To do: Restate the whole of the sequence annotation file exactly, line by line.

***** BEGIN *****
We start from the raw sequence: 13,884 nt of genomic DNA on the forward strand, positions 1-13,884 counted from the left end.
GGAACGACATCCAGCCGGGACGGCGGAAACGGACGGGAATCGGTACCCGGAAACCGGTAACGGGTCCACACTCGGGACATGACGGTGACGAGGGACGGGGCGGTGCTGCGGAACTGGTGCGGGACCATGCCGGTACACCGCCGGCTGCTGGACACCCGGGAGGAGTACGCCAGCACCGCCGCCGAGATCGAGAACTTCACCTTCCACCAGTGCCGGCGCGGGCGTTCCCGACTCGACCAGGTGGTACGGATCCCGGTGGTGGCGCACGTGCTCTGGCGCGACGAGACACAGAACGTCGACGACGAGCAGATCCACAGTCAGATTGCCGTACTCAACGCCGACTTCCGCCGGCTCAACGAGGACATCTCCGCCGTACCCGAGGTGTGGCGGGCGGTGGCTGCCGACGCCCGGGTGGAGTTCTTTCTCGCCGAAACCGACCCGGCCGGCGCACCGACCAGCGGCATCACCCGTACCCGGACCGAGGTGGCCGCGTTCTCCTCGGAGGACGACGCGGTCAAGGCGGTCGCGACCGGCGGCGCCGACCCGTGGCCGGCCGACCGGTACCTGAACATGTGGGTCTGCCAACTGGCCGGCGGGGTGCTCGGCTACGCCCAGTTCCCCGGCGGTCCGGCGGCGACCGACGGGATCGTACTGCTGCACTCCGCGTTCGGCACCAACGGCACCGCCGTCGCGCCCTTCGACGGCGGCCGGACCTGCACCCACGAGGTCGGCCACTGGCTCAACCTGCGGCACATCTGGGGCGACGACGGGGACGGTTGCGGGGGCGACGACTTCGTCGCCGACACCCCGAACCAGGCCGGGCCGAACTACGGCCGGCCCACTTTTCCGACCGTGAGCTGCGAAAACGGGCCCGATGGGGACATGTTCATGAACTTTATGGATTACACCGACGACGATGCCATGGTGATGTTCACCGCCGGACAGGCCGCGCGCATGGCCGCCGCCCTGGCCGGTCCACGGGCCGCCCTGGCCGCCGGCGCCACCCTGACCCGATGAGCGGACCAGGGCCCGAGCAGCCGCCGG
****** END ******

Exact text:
We start from the raw sequence: 13,884 nt of genomic DNA on the forward strand, positions 1-13,884 counted from the left end.
GGAACGACATCCAGCCGGGACGGCGGAAACGGACGGGAATCGGTACCCGGAAACCGGTAACGGGTCCACACTCGGGACATGACGGTGACGAGGGACGGGGCGGTGCTGCGGAACTGGTGCGGGACCATGCCGGTACACCGCCGGCTGCTGGACACCCGGGAGGAGTACGCCAGCACCGCCGCCGAGATCGAGAACTTCACCTTCCACCAGTGCCGGCGCGGGCGTTCCCGACTCGACCAGGTGGTACGGATCCCGGTGGTGGCGCACGTGCTCTGGCGCGACGAGACACAGAACGTCGACGACGAGCAGATCCACAGTCAGATTGCCGTACTCAACGCCGACTTCCGCCGGCTCAACGAGGACATCTCCGCCGTACCCGAGGTGTGGCGGGCGGTGGCTGCCGACGCCCGGGTGGAGTTCTTTCTCGCCGAAACCGACCCGGCCGGCGCACCGACCAGCGGCATCACCCGTACCCGGACCGAGGTGGCCGCGTTCTCCTCGGAGGACGACGCGGTCAAGGCGGTCGCGACCGGCGGCGCCGACCCGTGGCCGGCCGACCGGTACCTGAACATGTGGGTCTGCCAACTGGCCGGCGGGGTGCTCGGCTACGCCCAGTTCCCCGGCGGTCCGGCGGCGACCGACGGGATCGTACTGCTGCACTCCGCGTTCGGCACCAACGGCACCGCCGTCGCGCCCTTCGACGGCGGCCGGACCTGCACCCACGAGGTCGGCCACTGGCTCAACCTGCGGCACATCTGGGGCGACGACGGGGACGGTTGCGGGGGCGACGACTTCGTCGCCGACACCCCGAACCAGGCCGGGCCGAACTACGGCCGGCCCACTTTTCCGACCGTGAGCTGCGAAAACGGGCCCGATGGGGACATGTTCATGAACTTTATGGATTACACCGACGACGATGCCATGGTGATGTTCACCGCCGGACAGGCCGCGCGCATGGCCGCCGCCCTGGCCGGTCCACGGGCCGCCCTGGCCGCCGGCGCCACCCTGACCCGATGAGCGGACCAGGGCCCGAGCAGCCGCCGG